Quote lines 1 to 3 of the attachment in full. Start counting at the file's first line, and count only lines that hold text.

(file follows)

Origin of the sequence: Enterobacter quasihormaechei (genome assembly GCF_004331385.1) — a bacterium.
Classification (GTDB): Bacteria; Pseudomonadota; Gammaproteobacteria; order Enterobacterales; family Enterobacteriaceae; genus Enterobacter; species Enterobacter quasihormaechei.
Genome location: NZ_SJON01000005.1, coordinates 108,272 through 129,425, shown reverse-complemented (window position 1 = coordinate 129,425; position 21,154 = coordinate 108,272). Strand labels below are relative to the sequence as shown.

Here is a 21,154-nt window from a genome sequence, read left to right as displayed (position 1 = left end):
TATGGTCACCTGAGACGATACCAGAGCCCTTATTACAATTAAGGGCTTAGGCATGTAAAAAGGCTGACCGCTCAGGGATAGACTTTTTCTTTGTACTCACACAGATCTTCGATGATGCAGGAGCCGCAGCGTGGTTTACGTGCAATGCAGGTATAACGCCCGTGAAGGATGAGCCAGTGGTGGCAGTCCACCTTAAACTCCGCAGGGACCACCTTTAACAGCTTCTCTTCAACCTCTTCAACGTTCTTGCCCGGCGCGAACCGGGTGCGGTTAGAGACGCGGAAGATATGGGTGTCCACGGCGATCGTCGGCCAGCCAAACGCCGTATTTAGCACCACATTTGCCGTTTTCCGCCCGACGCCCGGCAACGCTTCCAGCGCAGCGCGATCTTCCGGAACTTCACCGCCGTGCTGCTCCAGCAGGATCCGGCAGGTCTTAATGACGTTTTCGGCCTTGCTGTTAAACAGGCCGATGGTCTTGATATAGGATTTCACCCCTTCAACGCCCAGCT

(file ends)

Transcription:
Origin of the sequence: Enterobacter quasihormaechei (genome assembly GCF_004331385.1) — a bacterium.
Classification (GTDB): Bacteria; Pseudomonadota; Gammaproteobacteria; order Enterobacterales; family Enterobacteriaceae; genus Enterobacter; species Enterobacter quasihormaechei.
Genome location: NZ_SJON01000005.1, coordinates 108,272 through 129,425, shown reverse-complemented (window position 1 = coordinate 129,425; position 21,154 = coordinate 108,272). Strand labels below are relative to the sequence as shown.